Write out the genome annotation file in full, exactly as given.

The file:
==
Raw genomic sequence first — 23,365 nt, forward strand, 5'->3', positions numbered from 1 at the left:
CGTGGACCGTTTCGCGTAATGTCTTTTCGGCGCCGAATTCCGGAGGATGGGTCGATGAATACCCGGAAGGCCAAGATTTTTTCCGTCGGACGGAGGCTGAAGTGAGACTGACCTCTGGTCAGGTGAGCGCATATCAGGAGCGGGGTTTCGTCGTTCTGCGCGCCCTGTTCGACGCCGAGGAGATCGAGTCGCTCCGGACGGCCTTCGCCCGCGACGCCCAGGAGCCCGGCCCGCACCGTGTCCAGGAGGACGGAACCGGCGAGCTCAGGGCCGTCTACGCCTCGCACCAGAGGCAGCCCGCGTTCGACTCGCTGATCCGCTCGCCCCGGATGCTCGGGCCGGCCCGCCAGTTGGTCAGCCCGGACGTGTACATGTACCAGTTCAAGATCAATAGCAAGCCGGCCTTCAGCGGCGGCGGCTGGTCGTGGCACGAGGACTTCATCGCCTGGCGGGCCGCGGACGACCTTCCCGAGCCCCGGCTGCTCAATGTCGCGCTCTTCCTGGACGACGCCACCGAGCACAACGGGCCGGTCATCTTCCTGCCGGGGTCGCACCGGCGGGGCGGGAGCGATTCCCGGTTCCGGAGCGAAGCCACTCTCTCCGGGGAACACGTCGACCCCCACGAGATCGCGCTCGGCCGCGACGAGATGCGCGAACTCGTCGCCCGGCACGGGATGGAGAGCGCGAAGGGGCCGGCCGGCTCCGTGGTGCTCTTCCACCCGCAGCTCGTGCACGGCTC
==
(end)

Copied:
Raw genomic sequence first — 23,365 nt, forward strand, 5'->3', positions numbered from 1 at the left:
CGTGGACCGTTTCGCGTAATGTCTTTTCGGCGCCGAATTCCGGAGGATGGGTCGATGAATACCCGGAAGGCCAAGATTTTTTCCGTCGGACGGAGGCTGAAGTGAGACTGACCTCTGGTCAGGTGAGCGCATATCAGGAGCGGGGTTTCGTCGTTCTGCGCGCCCTGTTCGACGCCGAGGAGATCGAGTCGCTCCGGACGGCCTTCGCCCGCGACGCCCAGGAGCCCGGCCCGCACCGTGTCCAGGAGGACGGAACCGGCGAGCTCAGGGCCGTCTACGCCTCGCACCAGAGGCAGCCCGCGTTCGACTCGCTGATCCGCTCGCCCCGGATGCTCGGGCCGGCCCGCCAGTTGGTCAGCCCGGACGTGTACATGTACCAGTTCAAGATCAATAGCAAGCCGGCCTTCAGCGGCGGCGGCTGGTCGTGGCACGAGGACTTCATCGCCTGGCGGGCCGCGGACGACCTTCCCGAGCCCCGGCTGCTCAATGTCGCGCTCTTCCTGGACGACGCCACCGAGCACAACGGGCCGGTCATCTTCCTGCCGGGGTCGCACCGGCGGGGCGGGAGCGATTCCCGGTTCCGGAGCGAAGCCACTCTCTCCGGGGAACACGTCGACCCCCACGAGATCGCGCTCGGCCGCGACGAGATGCGCGAACTCGTCGCCCGGCACGGGATGGAGAGCGCGAAGGGGCCGGCCGGCTCCGTGGTGCTCTTCCACCCGCAGCTCGTGCACGGCTC